This article may contain affiliate links where we earn a commission from qualifying purchases.
- Built by Piper Aircraft, the Piper Cherokee Six 300 is a derivative of the Piper Cherokee Six, itself a part of the much larger Piper Cherokee family of GA aircraft
- Based on current and historic selling prices, the Six 300 costs between $93,000 to $400,000 depending on age, condition and other factors
- When originally released, it had a new price of $27,500
- It has a cruise speed of 132 knots and a stall speed of 55 knots
- Its Lycoming powerplant averages a fuel burn of between 14 and 17 gallons per hour (gph) depending on flight conditions
The Piper Cherokee 6 300 is one the longest production single variants of any aircraft ever built. This is the guide for those looking to acquire one.
Built by Piper Aircraft, a used Cherokee Six 300 costs between $93,000 and $400,000 depending on a variety of factors. It cruises at 132 knots and has a max speed of 151 knots. It burns 17 gallons of fuel per hour at its most fuel intensive part of the flight.
As a flight instructor and experienced pilot who has flown nearly every aircraft imaginable, I am intimately familiar with the Piper Cherokee family, including the Piper Cherokee Six 300. Although I don’t own one of these fine airplanes myself, most of my GA pilot friends do, and I have had the good fortune to fly theirs on several different occasions.
The Piper Cherokee Six 300, also known as PA-32, is a single-engine light aircraft that has been iconic and famous among pilots and owners to this date. Even after five decades, it is still used by literally thousands of general aviation (GA) pilots the world over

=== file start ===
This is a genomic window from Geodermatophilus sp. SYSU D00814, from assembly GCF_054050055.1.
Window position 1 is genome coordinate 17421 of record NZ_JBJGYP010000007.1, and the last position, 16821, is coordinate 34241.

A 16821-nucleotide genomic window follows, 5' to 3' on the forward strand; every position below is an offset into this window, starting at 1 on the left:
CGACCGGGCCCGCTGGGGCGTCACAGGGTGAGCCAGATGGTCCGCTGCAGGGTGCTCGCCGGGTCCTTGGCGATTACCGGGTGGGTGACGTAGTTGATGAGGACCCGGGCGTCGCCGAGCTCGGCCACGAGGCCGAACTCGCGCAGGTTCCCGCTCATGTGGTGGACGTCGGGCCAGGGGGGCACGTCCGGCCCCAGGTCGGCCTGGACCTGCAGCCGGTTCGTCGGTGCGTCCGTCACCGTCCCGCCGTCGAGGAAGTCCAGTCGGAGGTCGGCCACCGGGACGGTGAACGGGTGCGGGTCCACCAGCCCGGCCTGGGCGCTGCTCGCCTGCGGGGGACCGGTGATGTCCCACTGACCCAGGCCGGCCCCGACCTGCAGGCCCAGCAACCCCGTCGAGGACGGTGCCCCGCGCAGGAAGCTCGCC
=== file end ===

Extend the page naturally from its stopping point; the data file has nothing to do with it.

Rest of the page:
After Piper Aircraft Corporation received the FAA type certification for the aircraft on May 27, 1966, it was offered for sale to the public in 1967. It was built after its successful predecessor, the Piper PA -28 Cherokee, a four-seat aircraft with a lower power rating of 260 horsepower.
The company decided it was time to improve the aircraft, lengthening the fuselage to a 6-seater and adding more power, and so the Cherokee Six 300 was born.
One of the reasons for its popularity, the Cherokee Six 300 has a spacious cabin that can accommodate six (the PA-32 can even have a maximum of 7 seats) passengers and their luggage.
With a cabin of 3.5 feet wide and 4 feet tall, you can say that it is a small airliner aircraft that passengers can still stretch their feet out and relax. Some people even joke around and say that you can fit a grand piano inside the aircraft.
Powered by a Lycoming IO-540 engine, it produces 300 horsepower (hence the name Cherokee Six 300) so even with a significant amount of fuel, passengers, and cargo, it doesn’t sacrifice its performance. The aircraft also has a range of 700 nautical miles, making it great for long flights.
Different versions of the Cherokee Six 300 were made, the retractable and fixed landing gear. Regardless of which type, both were laid out in the tricycle landing gear configuration that most GA pilots are familiar with
You may be thinking that the retractable was definitely the go-to variant since the retractable gear will provide us with less drag and increase our speed but that was not the case for their sales.
According to a friend of mine who owns his own Cherokee Six 300, he once compared his Cherokee Six 300 to that owned by another one of our friends. What they found out was that the retractable gear variant was only 5 knots faster than the fixed gear variant. For a long flight, that's considerable but weighed in with the upgrade costs, I don’t think it’s worth it.
The Cherokee Six 300 is a versatile aircraft making it popular for different types of pilots. It can be used for private transportation, cargo (utility) transport, aerial photography, skydiving, and more. It is a workhorse for private pilots, charter operators, and small to medium sized corporations alike.
What Are The Specifications of Piper Cherokee Six 300?
How Fast Does Piper Cherokee Fly?